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Roots Music Report – by Duane Verh
Review of Matthew Skoller’s Blues Immigrant album


True to the tradition with his harmonica work, NYC-bred, Chicago-based Matthew Skoller also keeps his blues very much in the present tense and personal with lyric sets such as his “Big Box Store Blues” and “Only In The Blues”. He keeps things interesting as well with change-ups such as the steamy, seductive groove of “The Devil Ain’t Got No Music” and his historically engaging, autobiographical title track.

Classicalite – by Mike Greenblatt
Review of Matthew Skoller’s Blues Immigrant album

Matthew Skoller plays for the ‘Blues Immgrant’ in all of us.

Singer/songwriter/harmonica man/producer Matthew Skoller left his native New York in 1987 for the blues-drenched history of Chicago and he’s been there ever since, soaking it all up, and spewing it back out in his own inimitable style. He considers himself a Blues Immigrant (Tongue’N Groove Records) and on this, his fifth CD, in which he wrote 9 of 11, he states his case.

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Cascade Blues Association – by Fabrizio Poggi
Review of Matthew Skoller’s Blues Immigrant album

Chicago-based harmonica ace Matthew Skoller is back with his fifth release. It’s fitting for a musician who has been laying down some of the sharpest harp music in The Windy City for nearly three decades, working alongside the city’s greats like Junior Wells, Lurrie Bell, John Primer, Koko Taylor, The Kinsey Report, that he has brought many of his best friends with him to create a masterful recording, Blues Immigrant, including guitarists Carlos Johnson and Eddie Taylor Jr. and keyboard professor Johnny Iguana.

Skoller is not afraid to address social issues in his music, something that has never been far from most blues music since the genre first took roots well over one hundred years ago. He sadly talks about the disappearance of the mom and pop businesses that made this country great in the number “Big Box Store Blues.” And he tackles how corporate greed is over-powering consumerism and life in general with “Story Of Greed.” The title track, “Blues Immigrant,” offers an autobiographical account of Skoller’s life beginning with his grandparents arrival in the country in 1922. But sometimes he thinks that regardless of just how much history has gone by and the troubles he’s seen, he still feels that he needs a green card to reside — has he paid enough dues, or does he need a green card to play the blues?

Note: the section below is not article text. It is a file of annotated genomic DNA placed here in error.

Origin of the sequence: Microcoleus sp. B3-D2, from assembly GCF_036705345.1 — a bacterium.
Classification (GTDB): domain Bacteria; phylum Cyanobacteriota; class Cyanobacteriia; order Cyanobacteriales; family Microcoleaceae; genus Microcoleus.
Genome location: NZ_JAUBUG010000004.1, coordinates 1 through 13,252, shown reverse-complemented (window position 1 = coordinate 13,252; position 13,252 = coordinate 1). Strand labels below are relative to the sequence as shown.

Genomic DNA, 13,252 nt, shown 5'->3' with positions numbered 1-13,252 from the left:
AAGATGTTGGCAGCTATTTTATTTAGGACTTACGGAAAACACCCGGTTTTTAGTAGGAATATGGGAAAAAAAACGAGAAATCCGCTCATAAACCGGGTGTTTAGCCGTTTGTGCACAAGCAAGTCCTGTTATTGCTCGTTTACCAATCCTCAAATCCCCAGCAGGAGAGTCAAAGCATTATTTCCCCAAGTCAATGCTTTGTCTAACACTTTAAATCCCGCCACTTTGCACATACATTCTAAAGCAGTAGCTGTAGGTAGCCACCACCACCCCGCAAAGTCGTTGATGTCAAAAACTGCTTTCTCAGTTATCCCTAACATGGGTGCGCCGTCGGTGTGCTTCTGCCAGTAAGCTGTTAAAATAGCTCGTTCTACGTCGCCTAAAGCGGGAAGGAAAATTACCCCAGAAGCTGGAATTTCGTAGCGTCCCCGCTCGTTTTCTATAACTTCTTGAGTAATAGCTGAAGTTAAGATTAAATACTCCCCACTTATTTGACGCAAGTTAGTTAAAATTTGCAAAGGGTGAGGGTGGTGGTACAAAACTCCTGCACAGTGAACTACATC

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Making A Scene – by Richard Ludmerer
Review of Matthew Skoller’s Blues Immigrant album

Harmonica player and vocalist Matthew Skoller was born and raised in New York City. He relocated to Chicago in 1987 and began apprenticing with Jimmy Rogers, Big Daddy Kinsey, Big Time Sarah, and Dietra Farr. Skoller’s first recording was 1996’s “Bone to Pick With You”. He followed up with 1999’s “Shoulder to The Wind”; 2003’s “TapRoot” and 2005’s “These Kind of Blues”.

In 2011 Skoller played harmonica on the Grammy nominated “Chicago Blues A Living History” and co-produced and played on it’s sequel “The (R)evolution Continues” winning the Traditional Album of The Year at the 2012 Blues Music Awards. He also played on the Grammy nominated “Still I Rise” by the Heritage Blues Orchestra.